2) Preparing to Research - 
  • Make a new file folder on my desktop for Research Notebooks: Dear Myrtle had a good idea on how to organize 8 weeks of research. (Wacky Wednesday Information Overload at https://www.youtube.com/watch?v=uMHpg0Y8inQ ). My excel notebooks will be for 6 weeks, since I am currently on a 6 weeks plus a few days Pituitary Cycle and every 6 weeks I have a few really bad days and am able to do very little. This will help me to be able to have a schedule and still have the flexibility. It will also allow for re adjusting my schedule on a routine basis. 
  • When I need background noise to turn on music and not the TV
  • Learn about how to use Dropbox so as I clean up my files and enter it in my database I can move them into Dropbox for storage and away of keeping a visual track of what I have done.
  • Find a place for my copy of Evidence Explained and put it back there when I am done with it. So I do not keep losing it.
  • Start a notebook to put the notes, hints, blogs and research helps I print out.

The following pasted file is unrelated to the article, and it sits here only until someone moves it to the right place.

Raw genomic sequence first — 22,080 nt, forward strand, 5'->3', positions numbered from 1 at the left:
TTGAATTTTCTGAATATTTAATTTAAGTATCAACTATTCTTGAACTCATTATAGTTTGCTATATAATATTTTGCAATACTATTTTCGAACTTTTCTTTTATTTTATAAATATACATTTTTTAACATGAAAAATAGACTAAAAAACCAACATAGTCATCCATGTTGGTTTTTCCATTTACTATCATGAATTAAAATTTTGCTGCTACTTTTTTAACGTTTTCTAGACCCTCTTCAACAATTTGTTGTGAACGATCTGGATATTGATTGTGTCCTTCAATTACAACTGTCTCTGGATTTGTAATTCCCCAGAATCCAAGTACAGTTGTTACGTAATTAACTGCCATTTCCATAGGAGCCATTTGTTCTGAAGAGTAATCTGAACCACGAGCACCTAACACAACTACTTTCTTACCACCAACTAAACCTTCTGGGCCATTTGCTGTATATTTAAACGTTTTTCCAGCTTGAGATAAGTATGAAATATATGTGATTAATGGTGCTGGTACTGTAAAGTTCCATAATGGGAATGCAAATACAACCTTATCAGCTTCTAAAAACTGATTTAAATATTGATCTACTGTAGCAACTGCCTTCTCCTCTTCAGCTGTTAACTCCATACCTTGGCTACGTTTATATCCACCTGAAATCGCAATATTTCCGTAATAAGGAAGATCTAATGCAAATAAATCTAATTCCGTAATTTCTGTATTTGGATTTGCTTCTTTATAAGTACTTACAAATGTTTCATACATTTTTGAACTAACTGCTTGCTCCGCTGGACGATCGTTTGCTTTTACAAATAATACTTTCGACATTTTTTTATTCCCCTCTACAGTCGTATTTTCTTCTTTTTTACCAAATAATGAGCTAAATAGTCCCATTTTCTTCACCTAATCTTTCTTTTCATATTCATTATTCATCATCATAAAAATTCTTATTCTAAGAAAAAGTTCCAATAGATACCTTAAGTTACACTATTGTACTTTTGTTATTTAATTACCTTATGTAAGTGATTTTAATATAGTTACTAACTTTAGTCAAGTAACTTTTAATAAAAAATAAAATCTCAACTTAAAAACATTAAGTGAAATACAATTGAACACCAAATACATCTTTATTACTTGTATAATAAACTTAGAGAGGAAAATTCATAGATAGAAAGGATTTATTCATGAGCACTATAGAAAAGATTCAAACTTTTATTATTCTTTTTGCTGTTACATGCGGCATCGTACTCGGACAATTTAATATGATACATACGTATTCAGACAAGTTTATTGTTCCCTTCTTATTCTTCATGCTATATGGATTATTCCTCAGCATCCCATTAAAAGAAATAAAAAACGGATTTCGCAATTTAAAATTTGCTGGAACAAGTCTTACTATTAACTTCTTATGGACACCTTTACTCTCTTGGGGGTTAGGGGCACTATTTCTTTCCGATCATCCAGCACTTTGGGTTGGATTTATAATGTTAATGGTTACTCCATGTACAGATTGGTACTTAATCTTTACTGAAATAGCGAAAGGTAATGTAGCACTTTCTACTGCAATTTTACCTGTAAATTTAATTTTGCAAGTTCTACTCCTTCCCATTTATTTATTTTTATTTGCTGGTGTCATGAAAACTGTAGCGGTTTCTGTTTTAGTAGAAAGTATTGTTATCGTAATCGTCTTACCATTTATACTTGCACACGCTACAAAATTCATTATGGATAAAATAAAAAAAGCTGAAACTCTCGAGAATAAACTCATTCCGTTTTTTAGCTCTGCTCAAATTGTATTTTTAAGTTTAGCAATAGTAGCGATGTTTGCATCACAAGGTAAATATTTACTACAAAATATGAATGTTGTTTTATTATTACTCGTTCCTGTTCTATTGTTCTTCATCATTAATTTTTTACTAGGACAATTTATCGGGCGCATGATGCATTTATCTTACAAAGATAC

3) Establishing Base Practices and Guidelines - 
  • Open up my Excel Notebook for that week's research plans 
  • Open Roots Magic
  • Open Dropbox
  • Do not be afraid to have several folders open and several websites open at once
  • When I am done, file any papers I printed out that session.
  • While researching have a spiral notebook to write down any new to-do items or new ideas that come up.
  • During down week up-date my paper research note book - This will mean print out my to do lists I made during my active weeks and add it to my paper research notebook.
Those are my thoughts. I will be adjusting these as time goes by.


Saturday, January 3, 2015

John Edward Baker

My second son and youngest child was born on a Saturday. The date 4 Jan 1992 in Huntsville Alabama. Like his older brother, Ryan, John has his grandfather's initials. That is his maternal grandfather, James Edward Baker Jr. Since my father was a Jr, that means John has his great-grandfather Baker's initials also. In John case he has a part of both of his maternal great-grandfathers names. My mother's father was named John C Bionaz. So John comes from Grandpa Bionaz and Edward comes from Grandpa Baker. 

Here is John's scrapebook page for his birth.